Calvin C. Goode, longtime former Phoenix City Councilmember, has passed away

FOX 10 has learned that former Phoenix City Councilmember Calvin C. Goode has passed away.

FOX 10 profiled Goode in a news report in 2017 about George Washington Carver High School, which was located just south of Downtown Phoenix. Goode graduated from that school.

According to the website of the George Washington Carver Museum and Cultural Center, the school was built specifically for African Americans, due to local sentiment which urged racial separation among high school students, even though Arizona did not mandate high school segregation at the time.

"As an American citizen, I feel I was entitled to all the rights and privileges of anyone else born in this country, but we also had restaurants and theaters and schools that were segregated," Goode said in 2017. "I think that is wrong."

According to the website The HistoryMakers, which bills itself as having the country's largest African American video oral history collection, Goode later worked for Carver High as an accountant in 1949, and later ran his own tax accounting business.

Good, according to The HistoryMakers, won election to the Phoenix City Council in 1972.

According to the City of Phoenix's website, Goode had a 22-year tenure with the Phoenix City Council. The city has honored Goode by naming an award after him. Goode himself was actually the winner of the Calvin C. Goode Lifetime Achievement Award in 1994, according to the City's website.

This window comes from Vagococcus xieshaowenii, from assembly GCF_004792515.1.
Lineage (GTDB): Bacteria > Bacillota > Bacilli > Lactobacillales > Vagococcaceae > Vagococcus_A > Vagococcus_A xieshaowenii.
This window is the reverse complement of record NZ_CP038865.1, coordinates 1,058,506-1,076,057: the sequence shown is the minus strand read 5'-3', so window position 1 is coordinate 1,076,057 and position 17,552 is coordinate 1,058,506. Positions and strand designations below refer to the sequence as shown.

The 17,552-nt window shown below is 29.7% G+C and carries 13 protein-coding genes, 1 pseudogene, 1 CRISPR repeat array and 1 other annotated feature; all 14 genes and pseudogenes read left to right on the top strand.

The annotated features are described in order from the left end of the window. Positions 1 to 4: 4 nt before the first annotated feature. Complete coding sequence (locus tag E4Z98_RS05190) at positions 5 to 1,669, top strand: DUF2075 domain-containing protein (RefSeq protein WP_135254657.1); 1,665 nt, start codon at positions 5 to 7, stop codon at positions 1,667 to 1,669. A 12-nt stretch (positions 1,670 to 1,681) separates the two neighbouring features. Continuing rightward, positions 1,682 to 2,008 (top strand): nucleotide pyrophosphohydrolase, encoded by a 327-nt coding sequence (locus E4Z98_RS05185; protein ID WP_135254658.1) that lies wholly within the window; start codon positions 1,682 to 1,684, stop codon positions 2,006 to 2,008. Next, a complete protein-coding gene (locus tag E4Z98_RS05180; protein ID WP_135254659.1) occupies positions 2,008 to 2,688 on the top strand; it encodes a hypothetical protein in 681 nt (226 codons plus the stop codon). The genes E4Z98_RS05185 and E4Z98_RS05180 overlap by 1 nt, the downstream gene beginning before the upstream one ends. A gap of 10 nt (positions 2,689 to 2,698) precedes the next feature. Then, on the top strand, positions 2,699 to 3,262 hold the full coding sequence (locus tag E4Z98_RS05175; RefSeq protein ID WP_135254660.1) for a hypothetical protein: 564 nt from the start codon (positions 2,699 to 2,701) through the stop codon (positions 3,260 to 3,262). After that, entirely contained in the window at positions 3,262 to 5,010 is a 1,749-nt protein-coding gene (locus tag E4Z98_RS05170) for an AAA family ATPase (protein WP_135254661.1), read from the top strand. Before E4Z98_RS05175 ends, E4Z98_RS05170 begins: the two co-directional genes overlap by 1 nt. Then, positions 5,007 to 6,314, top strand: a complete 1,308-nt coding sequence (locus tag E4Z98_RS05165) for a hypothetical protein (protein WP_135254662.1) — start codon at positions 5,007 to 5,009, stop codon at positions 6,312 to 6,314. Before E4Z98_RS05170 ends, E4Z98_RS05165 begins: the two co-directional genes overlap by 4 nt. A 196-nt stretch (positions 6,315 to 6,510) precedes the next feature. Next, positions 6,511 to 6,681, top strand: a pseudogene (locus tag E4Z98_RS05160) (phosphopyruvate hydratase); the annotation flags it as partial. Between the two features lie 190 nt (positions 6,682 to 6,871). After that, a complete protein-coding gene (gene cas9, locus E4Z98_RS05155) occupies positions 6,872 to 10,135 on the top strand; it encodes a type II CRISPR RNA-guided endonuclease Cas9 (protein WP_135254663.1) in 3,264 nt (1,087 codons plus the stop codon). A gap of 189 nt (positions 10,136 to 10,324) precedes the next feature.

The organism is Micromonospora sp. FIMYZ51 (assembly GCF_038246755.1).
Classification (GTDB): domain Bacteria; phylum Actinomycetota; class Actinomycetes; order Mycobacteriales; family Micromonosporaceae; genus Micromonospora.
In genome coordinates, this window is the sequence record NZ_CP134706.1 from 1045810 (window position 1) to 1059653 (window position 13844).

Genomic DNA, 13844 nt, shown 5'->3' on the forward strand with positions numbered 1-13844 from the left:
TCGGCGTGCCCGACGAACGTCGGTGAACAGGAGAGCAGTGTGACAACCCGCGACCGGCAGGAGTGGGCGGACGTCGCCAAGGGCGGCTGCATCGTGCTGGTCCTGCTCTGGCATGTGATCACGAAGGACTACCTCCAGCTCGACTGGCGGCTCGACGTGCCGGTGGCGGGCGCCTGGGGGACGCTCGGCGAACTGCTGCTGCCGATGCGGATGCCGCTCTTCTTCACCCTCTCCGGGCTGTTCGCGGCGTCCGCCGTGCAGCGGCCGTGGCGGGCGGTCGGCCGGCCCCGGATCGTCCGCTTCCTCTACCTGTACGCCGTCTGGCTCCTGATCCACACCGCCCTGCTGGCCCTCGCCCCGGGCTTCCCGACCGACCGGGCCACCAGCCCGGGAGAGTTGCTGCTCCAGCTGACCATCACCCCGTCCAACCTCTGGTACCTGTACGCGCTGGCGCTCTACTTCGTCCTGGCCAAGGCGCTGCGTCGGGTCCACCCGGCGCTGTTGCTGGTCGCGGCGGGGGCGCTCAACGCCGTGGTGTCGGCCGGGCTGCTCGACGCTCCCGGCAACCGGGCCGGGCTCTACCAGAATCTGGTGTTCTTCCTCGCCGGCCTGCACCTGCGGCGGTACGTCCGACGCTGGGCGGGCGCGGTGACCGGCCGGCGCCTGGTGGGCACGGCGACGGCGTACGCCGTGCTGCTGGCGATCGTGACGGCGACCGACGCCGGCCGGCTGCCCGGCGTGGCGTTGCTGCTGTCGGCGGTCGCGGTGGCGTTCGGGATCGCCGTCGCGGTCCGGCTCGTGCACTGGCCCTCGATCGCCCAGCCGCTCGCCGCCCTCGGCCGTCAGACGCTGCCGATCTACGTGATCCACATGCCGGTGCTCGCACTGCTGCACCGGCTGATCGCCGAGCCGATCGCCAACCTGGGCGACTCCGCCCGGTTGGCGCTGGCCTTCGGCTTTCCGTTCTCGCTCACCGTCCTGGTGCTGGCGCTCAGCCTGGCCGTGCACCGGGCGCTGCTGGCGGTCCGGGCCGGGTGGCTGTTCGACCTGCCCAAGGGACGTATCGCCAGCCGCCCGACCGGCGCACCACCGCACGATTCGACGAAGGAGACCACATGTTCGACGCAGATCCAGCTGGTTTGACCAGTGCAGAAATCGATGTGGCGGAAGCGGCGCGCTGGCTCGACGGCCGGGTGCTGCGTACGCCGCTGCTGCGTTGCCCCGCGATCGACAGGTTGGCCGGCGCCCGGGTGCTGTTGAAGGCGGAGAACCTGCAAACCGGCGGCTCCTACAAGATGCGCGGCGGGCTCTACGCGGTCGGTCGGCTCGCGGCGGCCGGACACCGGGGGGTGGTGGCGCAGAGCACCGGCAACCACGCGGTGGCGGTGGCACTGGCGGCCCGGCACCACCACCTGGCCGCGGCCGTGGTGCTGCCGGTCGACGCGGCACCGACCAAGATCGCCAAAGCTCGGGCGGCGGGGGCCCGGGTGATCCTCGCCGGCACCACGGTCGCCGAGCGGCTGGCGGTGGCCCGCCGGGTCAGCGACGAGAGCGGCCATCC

In addition, Phoenix city officials have named a city government building after him: the Calvin C. Goode Municipal Building.

"It is an honor and I appreciate the building and the artifacts in the building," Goode said in 2017.

In his later years, Goode was known for his work to preserving the memory of the high school he once attended. Carver High closed its doors in 1954, the same year school segregation was declared unconstitutional by the U.S. Supreme Court's Brown v. Board of Education ruling.

According to a statement released by Phoenix Mayor Kate Gallego, Goode, who was 93 when he died, was preceded in death by his wife, Georgie. Mayor Gallego also says flags in the city will be lowered to half staff in remembrance of Goode.

In a statement, Arizona State House Democratic Leader Reginald Bolding called Goode an "unshakeable force for progress, equality and civil rights."

"Over the span of six decades, he changed his city and our community for the better in countless, immeasurable ways," Bolding's statement read, in part.